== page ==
Purchase tickets online

Film Screening: “Ferguson: A Report from Occupied Territory.”

ferguson-a-report-from-occupied-territoryCarolina Jews for Justice/West, Congregation Beth Israel and Congregation Beth HaTephila are co-sponsoring a program addressing race and police practices on Thursday, December 3, 2015, at Congregation Beth Israel, 229 Murdock Avenue in Asheville.  The program will begin at 6:30 P.M. with a screening of the documentary film, “Ferguson: A Report from Occupied Territory.”   The following link is provided for advance viewing:  http://fusion.net/video/108471/ferguson-a-report-from -occupied-territory/.  A panel discussion will follow moderated by Rabbi Justin Goldstein of Congregation Beth Israel.

Panelists will include Tammy Hooper, Chief of the Asheville Police Department; Van Duncan, Buncombe County Sheriff; Sheneika Smith, Community Resource Specialist of Green Opportunities, and Joseph T. Hackett, Student Development Director of Green Opportunities.  A question and answer period will follow.  Light refreshments will be served.

“The program will provide a unique opportunity for the audience to hear from local law enforcement leaders as well as members of the African American community who will share some of their own experiences as well as ongoing efforts to improve understanding,” says Judith Leavitt, Chair of the CJJ/West Steering Committee.  “For those of us who have never experienced this type of discrimination, we expect the program to enlighten us about our role in making our community a safer and more open place for all.”

For more information about Carolina Jews for Justice please visit www.carolinajewsforjustice.org.

Dr. Rick Chess: “Sonia Sanchez Made Me a Jewish Poet; Rhonda Magee Helped Make Me Whole”

soniasanchezBlack. Muslim. American. Woman. Poet.

The languages she spoke. The ground on which she stood, singing her suffering, power, anger, love. Between the painful past and the dreamed of future: her presence. That’s what I remember. More than the timber of her voice. Definitely more than the poems she read that Saturday afternoon.

Fall, 1977. McGlinchey’s, a restaurant and bar in downtown Philly. Having finished, for the time being, the life that had been programmed for me—I had recently graduated from Glassboro State College (now called Rowan University), I was discovering and inventing my identity in Kiryat Shemonah, Tzfat, Jerusalem—Israel! Then, eighteen months into my new life there, I was home (or was I away from home, visiting America?) for a short visit.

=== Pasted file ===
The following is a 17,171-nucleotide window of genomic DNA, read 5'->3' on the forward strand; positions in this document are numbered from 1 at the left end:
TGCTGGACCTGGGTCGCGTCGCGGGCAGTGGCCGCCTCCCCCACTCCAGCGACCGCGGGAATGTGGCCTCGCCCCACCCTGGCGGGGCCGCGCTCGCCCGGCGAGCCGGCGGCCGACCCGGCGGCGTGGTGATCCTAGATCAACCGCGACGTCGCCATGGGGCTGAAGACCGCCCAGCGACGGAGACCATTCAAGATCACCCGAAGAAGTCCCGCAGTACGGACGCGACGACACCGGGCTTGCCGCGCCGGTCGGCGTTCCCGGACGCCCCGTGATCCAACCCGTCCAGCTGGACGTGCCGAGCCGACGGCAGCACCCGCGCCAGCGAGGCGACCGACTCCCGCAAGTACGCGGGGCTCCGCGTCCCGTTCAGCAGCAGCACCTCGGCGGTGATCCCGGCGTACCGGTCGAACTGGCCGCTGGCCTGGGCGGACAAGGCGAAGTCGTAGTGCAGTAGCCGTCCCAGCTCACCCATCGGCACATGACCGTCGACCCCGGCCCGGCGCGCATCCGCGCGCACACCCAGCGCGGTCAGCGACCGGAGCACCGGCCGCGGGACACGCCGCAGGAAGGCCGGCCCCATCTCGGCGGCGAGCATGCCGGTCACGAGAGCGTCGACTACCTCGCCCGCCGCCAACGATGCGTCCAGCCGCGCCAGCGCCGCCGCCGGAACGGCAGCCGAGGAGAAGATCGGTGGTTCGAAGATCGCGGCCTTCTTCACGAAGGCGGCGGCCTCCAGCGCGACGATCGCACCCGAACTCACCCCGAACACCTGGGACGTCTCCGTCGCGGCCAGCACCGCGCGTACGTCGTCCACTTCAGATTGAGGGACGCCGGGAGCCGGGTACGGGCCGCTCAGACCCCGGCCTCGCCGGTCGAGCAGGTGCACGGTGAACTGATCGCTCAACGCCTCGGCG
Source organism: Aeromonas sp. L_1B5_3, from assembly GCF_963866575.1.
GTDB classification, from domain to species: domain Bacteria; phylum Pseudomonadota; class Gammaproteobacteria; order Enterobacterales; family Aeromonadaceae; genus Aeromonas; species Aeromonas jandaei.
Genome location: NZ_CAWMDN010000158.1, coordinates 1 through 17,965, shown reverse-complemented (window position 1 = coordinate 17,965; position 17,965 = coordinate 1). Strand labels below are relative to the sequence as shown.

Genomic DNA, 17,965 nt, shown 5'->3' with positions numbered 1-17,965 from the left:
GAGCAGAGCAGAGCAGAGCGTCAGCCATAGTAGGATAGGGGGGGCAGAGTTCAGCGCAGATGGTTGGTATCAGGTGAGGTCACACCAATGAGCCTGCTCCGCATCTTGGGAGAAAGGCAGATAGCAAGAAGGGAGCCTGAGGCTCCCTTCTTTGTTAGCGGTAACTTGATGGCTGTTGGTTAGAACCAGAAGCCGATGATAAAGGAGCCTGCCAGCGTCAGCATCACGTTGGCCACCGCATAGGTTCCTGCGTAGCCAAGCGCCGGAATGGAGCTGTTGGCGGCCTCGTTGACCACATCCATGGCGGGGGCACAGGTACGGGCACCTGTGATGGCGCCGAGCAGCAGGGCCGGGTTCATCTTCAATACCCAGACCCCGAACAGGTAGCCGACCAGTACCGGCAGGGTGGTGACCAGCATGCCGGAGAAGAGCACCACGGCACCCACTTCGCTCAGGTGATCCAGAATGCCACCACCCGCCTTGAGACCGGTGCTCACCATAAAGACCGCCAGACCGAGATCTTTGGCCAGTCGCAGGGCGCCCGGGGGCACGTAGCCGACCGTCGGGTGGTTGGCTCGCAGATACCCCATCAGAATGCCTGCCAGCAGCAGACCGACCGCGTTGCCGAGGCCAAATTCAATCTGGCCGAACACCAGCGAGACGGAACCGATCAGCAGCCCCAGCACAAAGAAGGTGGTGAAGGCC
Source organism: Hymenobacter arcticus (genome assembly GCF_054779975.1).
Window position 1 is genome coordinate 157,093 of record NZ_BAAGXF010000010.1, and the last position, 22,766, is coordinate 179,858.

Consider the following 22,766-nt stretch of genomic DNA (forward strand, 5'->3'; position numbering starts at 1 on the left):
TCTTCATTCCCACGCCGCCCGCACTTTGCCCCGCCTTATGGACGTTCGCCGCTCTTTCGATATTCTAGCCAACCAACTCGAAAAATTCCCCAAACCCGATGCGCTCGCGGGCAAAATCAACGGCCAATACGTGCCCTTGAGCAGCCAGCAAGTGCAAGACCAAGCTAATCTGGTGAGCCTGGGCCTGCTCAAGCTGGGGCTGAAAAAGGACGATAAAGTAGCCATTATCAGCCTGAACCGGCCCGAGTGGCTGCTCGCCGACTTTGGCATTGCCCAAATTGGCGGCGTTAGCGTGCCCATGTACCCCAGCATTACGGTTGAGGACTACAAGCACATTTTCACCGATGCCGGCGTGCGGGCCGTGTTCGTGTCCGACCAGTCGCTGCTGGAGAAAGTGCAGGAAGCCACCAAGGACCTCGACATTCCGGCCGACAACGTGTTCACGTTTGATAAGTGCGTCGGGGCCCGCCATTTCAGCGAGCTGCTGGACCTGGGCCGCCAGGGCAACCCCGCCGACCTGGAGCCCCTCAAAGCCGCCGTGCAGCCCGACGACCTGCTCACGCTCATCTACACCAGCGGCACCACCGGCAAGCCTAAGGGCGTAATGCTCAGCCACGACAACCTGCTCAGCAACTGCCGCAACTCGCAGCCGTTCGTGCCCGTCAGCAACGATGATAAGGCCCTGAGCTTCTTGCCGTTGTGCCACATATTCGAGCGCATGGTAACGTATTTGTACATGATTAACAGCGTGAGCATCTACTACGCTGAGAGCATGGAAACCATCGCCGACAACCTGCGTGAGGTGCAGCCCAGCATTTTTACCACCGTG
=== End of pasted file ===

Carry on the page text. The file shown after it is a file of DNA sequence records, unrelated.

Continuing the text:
I was a poet, and I was becoming a poet. I was a brokenhearted man, and I was learning how to use a broken heart to get women. I was, not by choice, an American. That’s how I was seen in Israel. I was a Jew by birth, and I was becoming a Jew by choice.

As students at Glassboro, my poetry friends and I often went to McGlinchey’s. After scouring the poetry shelves at Middle Earth Books, we drank shots and beer and talked poetry.

Then, while we waited underground past midnight for the High Speed Line to carry us over the river to Jersey, we read poems to each other from books we had purchased that night, and sometimes we kissed and sometimes we roared and sometimes we dropped to our knees and pleaded with the universe to escort us home and sleep with us and rise in the morning to fried eggs and Ginsberg, Merwin, Bly, Kinnell.

Two poets read at McGlinchey’s that autumn afternoon. A poet whose name I don’t remember and Sonia Sanchez. The first poet was a big guy with a booming voice. He stood at the podium and belted out poems. But as commanding as he might have hoped his performance would be, dozens of conversations continued while he read, and pint glasses knocked when they were set down on table and bar.

Then Sonia Sanchez took the room. No podium for her, she stepped into the crowd, which parted and formed a circle around her, leaving enough space for her to breathe in life, breathe out poetry. She was, as I recall, a small woman, her voice soft. Yet, as she spoke her poems, not another sound could be heard: not a whisper or cough, not a glass or spoon. We were drawn into her circle, dropped and uplifted by her vision and voice.

Did she read “a chant for you / brothas & sistuhs”? Here’s an excerpt:

u brotha.
u sisthu.

listen to this drummen.

this sad / chant.

listen to the tears
flowen down my blk / face                                                      

listen to a
death / song being sung on thick/lips
by a blk / woman

A life in the language of her people, the language of the physical body, a song of addiction and love urging her people to “c’mon down from yo / wite / highs // and live.”

I don’t remember which poems she read. But I do remember listening to her read, chant, sing out of the matrix of identities into which she was born, identities which often, because of this nation, these people among whom she lives, are the very causes of her suffering.

Listening to her that afternoon, I saw myself once again as if for the first time: a Jew who should write poems as a Jew.

After her reading, I thanked her for her work, her very way of being that had transported me, for a moment, by means of her art, into her world, her suffering, her love, her challenges as a black, Muslim (for a few years she was a member of the Nation of Islam), American, woman poet. When I told her that I was Jewish and was home from Israel for a brief visit, she said this: